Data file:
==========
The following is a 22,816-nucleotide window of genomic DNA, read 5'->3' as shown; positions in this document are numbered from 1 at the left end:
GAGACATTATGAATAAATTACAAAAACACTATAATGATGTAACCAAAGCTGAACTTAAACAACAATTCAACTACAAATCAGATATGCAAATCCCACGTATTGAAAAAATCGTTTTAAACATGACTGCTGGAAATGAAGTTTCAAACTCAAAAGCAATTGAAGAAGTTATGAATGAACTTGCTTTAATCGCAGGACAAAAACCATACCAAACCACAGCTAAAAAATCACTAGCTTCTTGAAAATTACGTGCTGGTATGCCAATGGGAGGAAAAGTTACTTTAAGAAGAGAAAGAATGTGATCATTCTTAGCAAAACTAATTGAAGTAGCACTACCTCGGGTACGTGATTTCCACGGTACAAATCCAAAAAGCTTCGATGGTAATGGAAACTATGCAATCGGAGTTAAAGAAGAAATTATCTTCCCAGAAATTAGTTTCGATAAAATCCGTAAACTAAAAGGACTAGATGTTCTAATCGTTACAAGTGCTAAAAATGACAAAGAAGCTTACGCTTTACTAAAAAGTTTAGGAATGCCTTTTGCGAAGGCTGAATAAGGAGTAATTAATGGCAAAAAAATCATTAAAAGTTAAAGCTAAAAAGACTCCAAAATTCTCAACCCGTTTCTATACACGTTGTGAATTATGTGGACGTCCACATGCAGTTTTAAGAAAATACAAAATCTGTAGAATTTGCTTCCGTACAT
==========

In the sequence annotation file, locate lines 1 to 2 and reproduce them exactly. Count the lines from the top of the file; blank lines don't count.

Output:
The following is a 22,816-nucleotide window of genomic DNA, read 5'->3' as shown; positions in this document are numbered from 1 at the left end:
GAGACATTATGAATAAATTACAAAAACACTATAATGATGTAACCAAAGCTGAACTTAAACAACAATTCAACTACAAATCAGATATGCAAATCCCACGTATTGAAAAAATCGTTTTAAACATGACTGCTGGAAATGAAGTTTCAAACTCAAAAGCAATTGAAGAAGTTATGAATGAACTTGCTTTAATCGCAGGACAAAAACCATACCAAACCACAGCTAAAAAATCACTAGCTTCTTGAAAATTACGTGCTGGTATGCCAATGGGAGGAAAAGTTACTTTAAGAAGAGAAAGAATGTGATCATTCTTAGCAAAACTAATTGAAGTAGCACTACCTCGGGTACGTGATTTCCACGGTACAAATCCAAAAAGCTTCGATGGTAATGGAAACTATGCAATCGGAGTTAAAGAAGAAATTATCTTCCCAGAAATTAGTTTCGATAAAATCCGTAAACTAAAAGGACTAGATGTTCTAATCGTTACAAGTGCTAAAAATGACAAAGAAGCTTACGCTTTACTAAAAAGTTTAGGAATGCCTTTTGCGAAGGCTGAATAAGGAGTAATTAATGGCAAAAAAATCATTAAAAGTTAAAGCTAAAAAGACTCCAAAATTCTCAACCCGTTTCTATACACGTTGTGAATTATGTGGACGTCCACATGCAGTTTTAAGAAAATACAAAATCTGTAGAATTTGCTTCCGTACAT